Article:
The onset of the coronavirus pandemic wreaked havoc on businesses large and small. Employers had to make decisions like developing remote teams or laying off employees and closing up shop to slow the spread. Fortunately, since then, vaccines have been approved by the federal government and made available nationwide. Although it would seem advantageous for employers to mandate staff to get vaccinated before returning to the workplace, it’s not that simple.
Company-Mandated COVID-19 Vaccines
Ultimately, the federal government has permitted employers to require employees to get vaccinated. However, there are some regulations to consider. Companies can only require employees to get vaccinated if it’s job-related or a necessity for business operations. For example, if you run a daycare or provide services for senior citizens, your employees may be required to get vaccinated to avoid spreading it to clients. Employers must also be careful not to violate the rights of individuals with certain medical conditions, disabilities, or religious beliefs.
Encourage Vs. Require
As a result of the risks of legal and financial liabilities that come with requiring employees to get vaccinated, most employers have opted to strongly encourage it instead. That way, employees can’t hold you liable or try and file a lawsuit against you for discrimination and violation of their rights as US citizens.
Incentives Work Best
If you’re not sure how to suggest or encourage staff, perhaps you should offer incentives. Here are some examples to consider.
- Paid Time Off – One of the most typical incentives to consider is paid time off. Allowing employees to get a day off without worrying about their income could encourage them to get vaccinated. It also makes scheduling an appointment, waiting for test results, and dealing with any side effects more manageable.
- Cover Transportation Costs – Another incentive is covering the cost of transportation to and from the vaccination sites. Employees may not have the means to travel. If you offer them a predetermined amount or the option to turn in receipts, they may be inclined to get the COVID-19 vaccine.
- Bonuses – Everyone could use some extra cash these days. So, if you want to encourage your employees to get vaccinated, offer them a bonus. You can pay anyone that turns in proof of vaccination an extra $50 bucks. As for potential applicants, after they’ve aced the interview and passed the background checks, you can encourage them to bring their vaccination records on the first day for a cash bonus.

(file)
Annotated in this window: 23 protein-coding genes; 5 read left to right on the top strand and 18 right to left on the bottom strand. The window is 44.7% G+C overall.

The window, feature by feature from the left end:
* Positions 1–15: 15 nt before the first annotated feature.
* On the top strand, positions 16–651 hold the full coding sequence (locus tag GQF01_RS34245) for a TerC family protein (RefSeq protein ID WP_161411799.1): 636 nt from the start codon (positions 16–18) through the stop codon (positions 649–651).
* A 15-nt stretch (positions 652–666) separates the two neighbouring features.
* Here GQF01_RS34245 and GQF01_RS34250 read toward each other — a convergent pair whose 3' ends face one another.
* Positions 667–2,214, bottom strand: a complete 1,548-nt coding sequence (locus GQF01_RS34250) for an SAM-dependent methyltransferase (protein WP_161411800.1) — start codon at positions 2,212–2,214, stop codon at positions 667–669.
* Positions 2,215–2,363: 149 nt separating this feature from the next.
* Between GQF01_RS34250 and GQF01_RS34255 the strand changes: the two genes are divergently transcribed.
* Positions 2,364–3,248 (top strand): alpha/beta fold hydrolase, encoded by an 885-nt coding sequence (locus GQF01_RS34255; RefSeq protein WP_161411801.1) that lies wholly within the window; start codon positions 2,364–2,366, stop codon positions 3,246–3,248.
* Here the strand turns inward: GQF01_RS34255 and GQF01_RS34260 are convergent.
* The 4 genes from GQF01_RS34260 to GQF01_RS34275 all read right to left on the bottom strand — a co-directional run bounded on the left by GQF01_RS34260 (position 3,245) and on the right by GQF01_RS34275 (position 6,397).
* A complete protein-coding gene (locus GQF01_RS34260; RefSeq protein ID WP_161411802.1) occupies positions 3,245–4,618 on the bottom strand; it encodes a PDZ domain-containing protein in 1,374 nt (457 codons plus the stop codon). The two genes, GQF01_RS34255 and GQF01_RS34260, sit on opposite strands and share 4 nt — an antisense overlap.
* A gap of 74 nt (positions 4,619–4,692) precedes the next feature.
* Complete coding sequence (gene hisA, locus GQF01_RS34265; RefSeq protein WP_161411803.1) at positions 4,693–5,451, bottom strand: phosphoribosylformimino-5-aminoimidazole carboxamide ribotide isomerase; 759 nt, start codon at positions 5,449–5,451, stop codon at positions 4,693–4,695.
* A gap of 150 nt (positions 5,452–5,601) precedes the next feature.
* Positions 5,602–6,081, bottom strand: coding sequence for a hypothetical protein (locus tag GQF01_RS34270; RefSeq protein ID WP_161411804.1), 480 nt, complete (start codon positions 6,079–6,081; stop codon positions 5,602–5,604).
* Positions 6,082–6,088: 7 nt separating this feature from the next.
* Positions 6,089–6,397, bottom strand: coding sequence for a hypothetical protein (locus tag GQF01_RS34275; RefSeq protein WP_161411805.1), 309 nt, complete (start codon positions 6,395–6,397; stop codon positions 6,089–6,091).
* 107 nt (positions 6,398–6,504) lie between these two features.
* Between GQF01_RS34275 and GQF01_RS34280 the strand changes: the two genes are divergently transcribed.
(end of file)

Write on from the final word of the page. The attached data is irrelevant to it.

Incentivize With Caution
Encouraging employees to get the COVID-19 vaccine versus requiring it reduces employer liabilities. Incentivizing is an effective way to motivate employees, but employers must still tread lightly. The problem with offering cash incentives is there’s a fine line between encouraging and coercive. If the incentive is too significant or enticing, employees may feel “forced” to get the vaccine because they’ve fallen on hard times. Your incentive program also can’t appear to show favoritism or better treatment of vaccinated employees versus non-vaccinated employees. If either of these things occurs, your company could be in a lot of legal and financial trouble.
Education And Communication
Lack of accurate information and fear is at the top of the list when it comes to vaccination uncertainty. If you want to encourage your employees to get the vaccine, why not try educating them? Providing your staff with facts from reputable sources can be enough to help them get past their fears. You can also consider holding meetings to answer any questions or concerns. Finally, you can enlist the assistance of a medical expert to come and talk with your team.
Business owners have faced several problems since the coronavirus pandemic started in March 2020. Just when it seems like relief is around the corner, there are other obstacles you have to overcome. While the decision to require or encourage employees to get the vaccine is up to you, there’s a lot to consider. As you evaluate your options to make an informed decision, ensure you talk with an attorney and human resource expert to ensure you develop a strategy that protects the company while keeping everyone safe.